take a course in, ancient history, it was assumed that the audience (and the
potential reader) will remember some of what they learned in school. It was felt
that an abundance of footnotes would be utterly useless as anyone who would
question a fact presented in this book will research that question on the
are some difficulties with ancient history that remain even today. Most of those
difficulties have to do with names and dates. Different authors will show
different dates for the same events. This is done, not with the purpose of
confusing readers and researchers, but because of differing opinions,
differences in the sources used, and different calculations in determining
ancient dates that have been used over time. (For example, it is now known
Christ was born in 4 b.c., not 0 or 1 a.d.) Within this book you may find a date
assigned to an event that is different from chapter to chapter. Also, names that
are unpronounceable to the average American tongue have different spellings
depending on the time in history which various books were written. Another
factor is that ancient names appear differently or even as different names
because of the country in which the name is used—a king called by one name in
one country is called by another name in another country. Another thing that is
confusing is when reading about the Ptolemies and the Seleucids, it seems as if
they all have the same name: it is either Ptolemy, Seleucid, Antiochus, or
Epiphanes. So, when reading in the prophecies that concern these rulers the
reader may want to pay special attention so as not to get confused.
are several examinations of Hebrew words in this book. This does not imply that
the author is an expert in ancient Hebrew or has even studied Hebrew. Many
wonderful works by very knowledgeable scholars exist to make up the deficiency
in those of us that have never had the time or opportunity to study that ancient
primary sources used for this book were Matthew Henry’s Commentary on the
Whole Bible and Adam Clarke’s Commentary on the Bible. Additional
information was gathered mostly through wikipedia.org.
quotations are acknowledged and, for the most part, they are contained in
indented paragraphs; however, footnotes are not used because the information
quoted is either contained in a commentary for the verses concerned, or the
history involved is considered to be “common knowledge” and can be verified
quickly by looking in an ancient history textbook or by doing a web-search.
are five prophecies recorded in the Book of Daniel. The first prophecy was
actually a dream given to Nebuchadnezzar, King of Babylon. The dream was a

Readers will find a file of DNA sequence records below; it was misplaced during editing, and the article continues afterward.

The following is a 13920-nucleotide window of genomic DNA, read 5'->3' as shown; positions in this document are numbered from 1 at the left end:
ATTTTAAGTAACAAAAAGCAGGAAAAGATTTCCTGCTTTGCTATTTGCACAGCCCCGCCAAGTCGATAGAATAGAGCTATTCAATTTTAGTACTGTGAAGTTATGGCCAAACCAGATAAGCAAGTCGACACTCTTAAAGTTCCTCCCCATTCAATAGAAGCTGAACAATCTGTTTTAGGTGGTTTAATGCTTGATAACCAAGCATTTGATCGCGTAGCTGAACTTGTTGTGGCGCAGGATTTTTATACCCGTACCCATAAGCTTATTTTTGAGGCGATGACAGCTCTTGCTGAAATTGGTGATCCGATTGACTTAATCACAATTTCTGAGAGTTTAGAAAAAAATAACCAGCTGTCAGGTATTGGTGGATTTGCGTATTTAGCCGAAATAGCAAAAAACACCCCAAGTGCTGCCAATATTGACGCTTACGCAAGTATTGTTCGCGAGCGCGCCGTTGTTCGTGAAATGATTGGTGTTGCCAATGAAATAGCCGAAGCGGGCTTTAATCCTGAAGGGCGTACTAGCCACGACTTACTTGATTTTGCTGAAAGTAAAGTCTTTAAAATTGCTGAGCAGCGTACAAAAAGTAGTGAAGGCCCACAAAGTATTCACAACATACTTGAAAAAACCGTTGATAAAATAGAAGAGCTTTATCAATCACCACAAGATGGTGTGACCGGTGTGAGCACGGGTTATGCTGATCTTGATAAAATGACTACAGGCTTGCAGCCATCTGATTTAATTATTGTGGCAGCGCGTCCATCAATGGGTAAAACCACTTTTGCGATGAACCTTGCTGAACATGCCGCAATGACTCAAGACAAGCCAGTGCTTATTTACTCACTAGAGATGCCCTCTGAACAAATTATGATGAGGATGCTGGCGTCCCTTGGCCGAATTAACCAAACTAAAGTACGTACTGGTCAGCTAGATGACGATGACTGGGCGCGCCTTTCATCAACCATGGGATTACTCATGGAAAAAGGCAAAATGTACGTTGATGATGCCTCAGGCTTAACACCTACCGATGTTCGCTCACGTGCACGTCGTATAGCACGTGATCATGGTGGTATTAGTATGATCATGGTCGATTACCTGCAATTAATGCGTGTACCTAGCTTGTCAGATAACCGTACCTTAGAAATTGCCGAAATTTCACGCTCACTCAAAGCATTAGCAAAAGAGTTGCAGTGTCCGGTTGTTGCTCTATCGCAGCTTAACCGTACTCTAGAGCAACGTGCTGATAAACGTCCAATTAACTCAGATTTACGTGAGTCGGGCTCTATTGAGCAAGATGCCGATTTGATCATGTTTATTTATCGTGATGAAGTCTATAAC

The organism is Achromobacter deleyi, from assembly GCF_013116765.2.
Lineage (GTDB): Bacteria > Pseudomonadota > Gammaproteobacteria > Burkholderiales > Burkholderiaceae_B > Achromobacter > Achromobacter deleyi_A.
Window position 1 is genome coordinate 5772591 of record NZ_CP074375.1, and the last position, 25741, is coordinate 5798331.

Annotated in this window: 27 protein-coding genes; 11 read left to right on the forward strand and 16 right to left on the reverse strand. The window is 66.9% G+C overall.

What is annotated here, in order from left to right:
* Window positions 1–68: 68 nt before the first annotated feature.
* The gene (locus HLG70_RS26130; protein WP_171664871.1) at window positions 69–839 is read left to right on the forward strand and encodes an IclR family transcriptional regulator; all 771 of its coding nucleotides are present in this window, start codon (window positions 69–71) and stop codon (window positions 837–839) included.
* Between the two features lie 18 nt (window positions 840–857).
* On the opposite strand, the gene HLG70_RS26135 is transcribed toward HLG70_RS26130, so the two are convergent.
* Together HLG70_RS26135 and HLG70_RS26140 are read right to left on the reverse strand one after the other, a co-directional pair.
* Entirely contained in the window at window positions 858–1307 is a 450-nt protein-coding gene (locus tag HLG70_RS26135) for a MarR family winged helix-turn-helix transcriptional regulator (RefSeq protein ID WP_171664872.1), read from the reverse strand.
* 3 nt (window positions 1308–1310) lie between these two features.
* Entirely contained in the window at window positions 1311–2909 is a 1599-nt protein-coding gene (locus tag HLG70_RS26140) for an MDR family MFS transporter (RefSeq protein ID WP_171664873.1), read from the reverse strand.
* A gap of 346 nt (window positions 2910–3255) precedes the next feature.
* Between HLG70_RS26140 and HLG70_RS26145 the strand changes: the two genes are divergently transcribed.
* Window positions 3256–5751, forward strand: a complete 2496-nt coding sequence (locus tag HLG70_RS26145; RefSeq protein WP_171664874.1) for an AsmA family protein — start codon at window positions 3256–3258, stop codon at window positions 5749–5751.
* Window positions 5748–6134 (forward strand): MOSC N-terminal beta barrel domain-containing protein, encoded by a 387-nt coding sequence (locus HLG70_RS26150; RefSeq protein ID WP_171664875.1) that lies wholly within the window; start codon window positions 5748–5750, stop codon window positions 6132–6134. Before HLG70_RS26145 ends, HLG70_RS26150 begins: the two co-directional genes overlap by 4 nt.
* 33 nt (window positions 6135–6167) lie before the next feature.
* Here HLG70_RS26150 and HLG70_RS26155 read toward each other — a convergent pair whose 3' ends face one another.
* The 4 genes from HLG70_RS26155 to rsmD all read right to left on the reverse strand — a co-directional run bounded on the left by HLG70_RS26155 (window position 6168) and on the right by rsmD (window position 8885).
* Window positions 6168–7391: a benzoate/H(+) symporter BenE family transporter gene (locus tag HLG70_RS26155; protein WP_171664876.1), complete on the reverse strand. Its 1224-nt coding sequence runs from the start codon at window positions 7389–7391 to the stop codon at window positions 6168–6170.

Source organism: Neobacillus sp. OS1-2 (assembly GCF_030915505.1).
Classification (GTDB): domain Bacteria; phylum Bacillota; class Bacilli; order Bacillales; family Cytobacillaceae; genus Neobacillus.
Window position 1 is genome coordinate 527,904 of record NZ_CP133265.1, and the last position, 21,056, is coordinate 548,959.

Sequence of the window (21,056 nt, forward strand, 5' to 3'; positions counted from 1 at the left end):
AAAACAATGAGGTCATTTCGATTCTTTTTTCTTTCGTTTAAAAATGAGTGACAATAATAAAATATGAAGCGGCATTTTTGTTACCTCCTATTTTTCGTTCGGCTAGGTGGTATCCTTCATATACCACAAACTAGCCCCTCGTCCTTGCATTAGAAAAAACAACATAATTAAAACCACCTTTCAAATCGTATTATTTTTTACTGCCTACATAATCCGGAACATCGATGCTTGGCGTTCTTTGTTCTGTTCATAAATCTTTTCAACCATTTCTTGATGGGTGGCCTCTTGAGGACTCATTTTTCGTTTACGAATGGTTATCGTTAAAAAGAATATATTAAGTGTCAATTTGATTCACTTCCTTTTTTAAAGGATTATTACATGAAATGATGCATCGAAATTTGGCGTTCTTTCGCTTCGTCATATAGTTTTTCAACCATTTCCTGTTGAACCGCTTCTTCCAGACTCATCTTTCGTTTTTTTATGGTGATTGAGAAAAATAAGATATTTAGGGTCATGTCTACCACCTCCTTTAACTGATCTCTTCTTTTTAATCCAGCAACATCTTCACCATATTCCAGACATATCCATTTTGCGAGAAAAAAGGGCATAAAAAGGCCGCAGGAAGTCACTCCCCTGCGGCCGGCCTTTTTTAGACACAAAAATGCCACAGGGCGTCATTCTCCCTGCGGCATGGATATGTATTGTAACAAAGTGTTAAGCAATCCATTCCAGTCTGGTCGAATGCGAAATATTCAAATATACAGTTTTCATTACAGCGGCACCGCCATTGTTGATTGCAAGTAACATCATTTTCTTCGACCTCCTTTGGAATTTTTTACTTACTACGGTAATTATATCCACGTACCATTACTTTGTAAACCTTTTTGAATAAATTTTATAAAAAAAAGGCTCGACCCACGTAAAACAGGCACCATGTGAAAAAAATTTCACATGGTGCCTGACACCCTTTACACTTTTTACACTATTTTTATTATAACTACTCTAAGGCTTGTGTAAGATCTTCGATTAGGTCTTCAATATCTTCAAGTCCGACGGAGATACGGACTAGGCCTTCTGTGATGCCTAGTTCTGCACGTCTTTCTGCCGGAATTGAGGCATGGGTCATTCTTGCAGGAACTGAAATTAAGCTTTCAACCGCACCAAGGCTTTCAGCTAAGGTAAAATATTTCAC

mystery that none of his wise men could interpret for him. God gave Daniel the
interpretation of the dream, which was actually a prophetic vision of the four
world-wide kingdoms from the time of Nebuchadnezzar to the coming of Christ.
are four prophecies which were given directly to Daniel. The topics of these
prophecies include a recapitulation of the events in Nebuchadnezzar’s dream
and the advent of a mysterious little horn, the coming conflict between Persia
and Greece, a prophecy of the coming Messiah, and a prophecy concerning the
conflict between the Ptolemaic and Seleucid Dynasties.
five prophecies of the Book of Daniel are:
Nebuchadnezzar’s Dream. Chapter 2. 604 b.c.
The Four Beasts. Chapter 7. 553 b.c.
The Ram and the Male Goat. Chapter 8. 551. b.c.
The 70 Weeks. Chapter 9. 539 b.c.
The Kings of the South and North. Chapters 10–12. 536 b.c.
is a great deal of interest in the prophecies of Daniel spurred on by an intense
interest in dispensational premillennialism in evangelical churches. This book
rejects any association of these prophecies with a rapture, a tribulation, a
future establishment of an earthly Kingdom of God, and any other tenants of that
approach to eschatology. Having said that, no offense is meant or intended to
any or all who hold to that line of thinking. We all have our opinions on that
subject and we all know we are right and the other guy is wrong. In any case, we
will know what the end is when we get there.
names of groups and individuals are used in this work in a context that might be
considered negative or adversarial by some, such naming is not intended to
offend, criticize, or discredit those named, but merely for the sake of factual
Scripture references are from the New King James Bible published by Thomas
Nelson Publishers, Nashville, TN, unless otherwise noted.